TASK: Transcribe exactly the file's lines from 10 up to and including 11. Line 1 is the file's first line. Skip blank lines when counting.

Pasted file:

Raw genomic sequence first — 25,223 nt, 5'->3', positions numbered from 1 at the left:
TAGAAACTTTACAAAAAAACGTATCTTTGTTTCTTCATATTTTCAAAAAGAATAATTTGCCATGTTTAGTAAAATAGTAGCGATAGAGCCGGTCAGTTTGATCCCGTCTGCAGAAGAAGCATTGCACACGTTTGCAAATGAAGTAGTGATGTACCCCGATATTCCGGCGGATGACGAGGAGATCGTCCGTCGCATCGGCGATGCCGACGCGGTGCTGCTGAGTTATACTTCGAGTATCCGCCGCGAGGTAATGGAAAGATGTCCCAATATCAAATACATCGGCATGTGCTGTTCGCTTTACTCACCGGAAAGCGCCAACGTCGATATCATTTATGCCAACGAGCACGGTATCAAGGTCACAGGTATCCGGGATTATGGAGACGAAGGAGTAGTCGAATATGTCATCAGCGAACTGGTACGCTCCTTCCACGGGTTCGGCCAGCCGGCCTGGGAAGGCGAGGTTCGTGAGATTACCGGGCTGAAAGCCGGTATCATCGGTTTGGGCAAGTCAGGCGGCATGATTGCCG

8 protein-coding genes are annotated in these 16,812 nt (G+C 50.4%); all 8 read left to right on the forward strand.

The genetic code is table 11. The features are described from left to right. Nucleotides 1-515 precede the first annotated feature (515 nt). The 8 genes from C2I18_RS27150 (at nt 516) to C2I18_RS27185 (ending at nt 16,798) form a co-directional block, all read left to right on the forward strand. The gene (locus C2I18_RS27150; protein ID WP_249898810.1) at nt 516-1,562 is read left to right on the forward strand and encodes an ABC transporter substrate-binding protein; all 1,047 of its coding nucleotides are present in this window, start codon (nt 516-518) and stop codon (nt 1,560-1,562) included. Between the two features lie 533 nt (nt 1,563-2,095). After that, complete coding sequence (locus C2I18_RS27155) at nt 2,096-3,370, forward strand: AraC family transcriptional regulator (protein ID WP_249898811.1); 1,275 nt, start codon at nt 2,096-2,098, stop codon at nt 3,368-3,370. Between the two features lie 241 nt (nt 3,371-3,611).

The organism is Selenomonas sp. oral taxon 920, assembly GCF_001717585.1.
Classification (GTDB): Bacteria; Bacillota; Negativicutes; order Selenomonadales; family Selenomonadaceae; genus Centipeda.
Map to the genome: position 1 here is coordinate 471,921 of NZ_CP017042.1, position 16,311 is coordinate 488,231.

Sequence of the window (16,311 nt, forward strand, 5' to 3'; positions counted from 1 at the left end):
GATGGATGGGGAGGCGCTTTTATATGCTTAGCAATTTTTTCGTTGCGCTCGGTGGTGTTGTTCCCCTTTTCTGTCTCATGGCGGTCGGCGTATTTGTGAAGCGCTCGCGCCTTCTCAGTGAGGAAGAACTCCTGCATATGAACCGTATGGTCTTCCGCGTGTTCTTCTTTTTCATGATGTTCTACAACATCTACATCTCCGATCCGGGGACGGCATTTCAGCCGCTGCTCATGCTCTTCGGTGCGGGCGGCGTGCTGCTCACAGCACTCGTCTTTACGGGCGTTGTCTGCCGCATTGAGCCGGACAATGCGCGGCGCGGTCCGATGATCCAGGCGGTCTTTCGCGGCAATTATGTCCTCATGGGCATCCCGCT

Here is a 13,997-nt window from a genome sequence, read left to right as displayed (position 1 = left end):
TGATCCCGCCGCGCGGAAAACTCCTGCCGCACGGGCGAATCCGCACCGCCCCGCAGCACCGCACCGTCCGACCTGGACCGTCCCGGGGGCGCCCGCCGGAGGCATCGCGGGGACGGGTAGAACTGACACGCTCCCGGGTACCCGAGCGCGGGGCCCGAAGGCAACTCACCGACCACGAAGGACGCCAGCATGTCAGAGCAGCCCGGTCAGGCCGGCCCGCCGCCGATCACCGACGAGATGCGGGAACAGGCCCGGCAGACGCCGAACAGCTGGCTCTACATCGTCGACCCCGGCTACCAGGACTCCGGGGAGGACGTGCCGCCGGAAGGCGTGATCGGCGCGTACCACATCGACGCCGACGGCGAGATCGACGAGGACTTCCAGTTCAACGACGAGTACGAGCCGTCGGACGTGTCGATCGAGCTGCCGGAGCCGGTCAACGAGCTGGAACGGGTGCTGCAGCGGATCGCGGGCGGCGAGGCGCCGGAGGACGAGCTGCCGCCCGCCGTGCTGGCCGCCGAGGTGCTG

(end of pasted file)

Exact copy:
Here is a 13,997-nt window from a genome sequence, read left to right as displayed (position 1 = left end):
TGATCCCGCCGCGCGGAAAACTCCTGCCGCACGGGCGAATCCGCACCGCCCCGCAGCACCGCACCGTCCGACCTGGACCGTCCCGGGGGCGCCCGCCGGAGGCATCGCGGGGACGGGTAGAACTGACACGCTCCCGGGTACCCGAGCGCGGGGCCCGAAGGCAACTCACCGACCACGAAGGACGCCAGCATGTCAGAGCAGCCCGGTCAGGCCGGCCCGCCGCCGATCACCGACGAGATGCGGGAACAGGCCCGGCAGACGCCGAACAGCTGGCTCTACATCGTCGACCCCGGCTACCAGGACTCCGGGGAGGACGTGCCGCCGGAAGGCGTGATCGGCGCGTACCACATCGACGCCGACGGCGAGATCGACGAGGACTTCCAGTTCAACGACGAGTACGAGCCGTCGGACGTGTCGATCGAGCTGCCGGAGCCGGTCAACGAGCTGGAACGGGTGCTGCAGCGGATCGCGGGCGGCGAGGCGCCGGAGGACGAGCTGCCGCCCGCCGTGCTGGCCGCCGAGGTGCTG